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Inanna

Representational image of high priestess and poet Enheduanna.

Enheduanna: High Priestess of the Moon and the First Known Author

The ancient Sumerian poet Enheduanna has a unique claim to fame: she was the first author in the world known by name. While there were previous instances of poems and stories written down, Enheduanna...
Representational image of Enki.

Enki: The Epic Mesopotamian Water God Who Saved Humanity

In the belief system of the Sumerians, Enki (known also as Ea by the Akkadians and Babylonians) was regarded to be one of the most important deities. Originally Enki was worshipped as a god of fresh...
The Burney Relief

The Famous Burney Relief: Who Was the Mysterious Mesopotamian Goddess?

The Burney Relief (known also as the Queen of the Night) is a terracotta plaque from ancient Mesopotamia . The relief is dominated by a nude female figure with wings and talons . She is usually...
Mesopotamian god

Utu - Shamash: Meospotamian God of the Sun, Justice and the Underworld

Utu was a solar deity and god of justice in the ancient Mesopotamian pantheon, and also served as a judge in the Underworld. Whilst Utu was the god’s name in Sumerian, he was known in Akkadian as...
Standard of Ur mosaic, 26th century BC.

Both a Princess and a Priestess, What Did the First Known Author Have to Share with the World?

Louise Pryke / The Conversation The world’s first known author is widely considered to be Enheduanna, a woman who lived in the 23rd century BC in ancient Mesopotamia (approximately 2285 – 2250 BC)...
‘Semiramis’ – a modern depiction of the Sumerian goddess Inanna. In charge of fertility, sex, and war, Inanna was one of the most violent goddessess of the ancient world.

Girls Gone Wild: World Mythology’s Most Sexualized, Crazed, and Furiously Violent Goddesses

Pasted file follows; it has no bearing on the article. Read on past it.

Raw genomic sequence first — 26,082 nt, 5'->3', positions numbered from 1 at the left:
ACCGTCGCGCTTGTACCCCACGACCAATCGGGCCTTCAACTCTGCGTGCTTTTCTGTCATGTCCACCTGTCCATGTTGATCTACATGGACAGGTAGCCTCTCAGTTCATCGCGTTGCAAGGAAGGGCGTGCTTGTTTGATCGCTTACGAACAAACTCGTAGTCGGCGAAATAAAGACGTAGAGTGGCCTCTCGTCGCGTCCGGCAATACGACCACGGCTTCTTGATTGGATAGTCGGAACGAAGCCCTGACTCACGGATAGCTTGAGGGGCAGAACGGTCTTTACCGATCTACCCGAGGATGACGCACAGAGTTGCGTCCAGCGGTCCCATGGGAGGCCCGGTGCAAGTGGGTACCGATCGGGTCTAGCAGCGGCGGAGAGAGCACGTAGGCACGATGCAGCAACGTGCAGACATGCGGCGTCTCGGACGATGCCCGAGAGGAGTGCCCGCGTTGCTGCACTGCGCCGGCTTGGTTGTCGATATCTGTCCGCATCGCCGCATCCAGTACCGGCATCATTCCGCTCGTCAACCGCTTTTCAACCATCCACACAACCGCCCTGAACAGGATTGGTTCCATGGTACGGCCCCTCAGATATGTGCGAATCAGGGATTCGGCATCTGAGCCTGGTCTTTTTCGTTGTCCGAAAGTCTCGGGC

Myths, legends, and religions tell of gods and goddesses exemplifying all that is good and right in the world. And there are just as many who represent our deepest archetypal sexual desires, taboos,...
5,000-year-old musical scene found on pottery in Israel

5,000-year-old musical scene found on pottery in Israel may reflect sacred marriage ritual

Archaeologists from the Israel Antiquities Authority working at Bet Ha-‘Emeq have discovered a shard from an early Bronze Age storage vessel depicting scenes from what seems to be a ‘sacred marriage...
Ereshkigal.

Ereshkigal: The Mighty Mesopotamian Goddess of the Underworld

“Namtar made his voice heard and spake, addressed his words to Ereshkigal, "Send me to Anu your father, and let me arrest the god! Let me take him to you, that he may kiss you again!" - Excerpt from...
A shepherd (Jesus? Tammuz? Other?) with his flock.

Tammuz and Jesus: More Than a Distant Connection?

Christianity has its origins in a Middle Eastern religion, Judaism, so it is little surprise that there are some residual similarities between Christian theological thought and ancient Middle Eastern...
Louvre Museum, Department of Near Eastern Antiquities: Gilgamesh and Lion, Human headed winged bull, Assyria.

The Ascension of Gilgamesh: Did the Epic Hero Actually Exist?

The Epic of Gilgamesh is widely recognized and frequently a required reading for world literature courses. The poem is considered a masterpiece in its own right, not just because it is the earliest...
The Descent of Inanna into the Underworld: A 5,500-Year-Old Literary Masterpiece

The Descent of Inanna into the Underworld: A 5,500-Year-Old Literary Masterpiece

The Descent of Inanna (known also as ‘Inanna’s Descent to the Netherworld / Underworld’) is a piece of work in the literary corpus of ancient Mesopotamia. This story, which was originally written in...
Descent to the Underworld: The Little-Known Practices and Symbols in Ancient Mythology of the Great Below

Descent to the Underworld: The Little-Known Practices and Symbols in Ancient Mythology of the Great Below

“A hero ventures forth from the world of common day into a region of supernatural wonder: fabulous forces are there encountered and a decisive victory is won: the hero comes back from this mysterious...
More than a Goddess of Love: The Many Other Aspects of Aphrodite

More than a Goddess of Love: The Many Other Aspects of Aphrodite

The Greek goddess of love, Aphrodite, has a very distinctive image in classical arts. In 458 BCE, the playwright Aeschylus, in his play Agamemnon , used the name of Aphrodite to denote “beauty, charm...
Hygeia - The Serpent Priestesses

The Serpent Priestesses and Ancient Sexual Rites

Women robed in scarlet sheaths, conducting rituals associated with serpents away from prying eyes, serving Innana, the Goddess of Love, Fertility and War. The color of their clothes was symbolic of...
Ancient Sumerian Love Poem

The 4,000-Year-Old Sumerian Love Poem and the Sacred Ritual of Marriage

'Bridegroom, dear to my heart; goodly is your beauty, honeysweet; lion, dear to my heart'. These are the passionate words of a lover to a king, from more than 4,000 years ago, in the oldest known...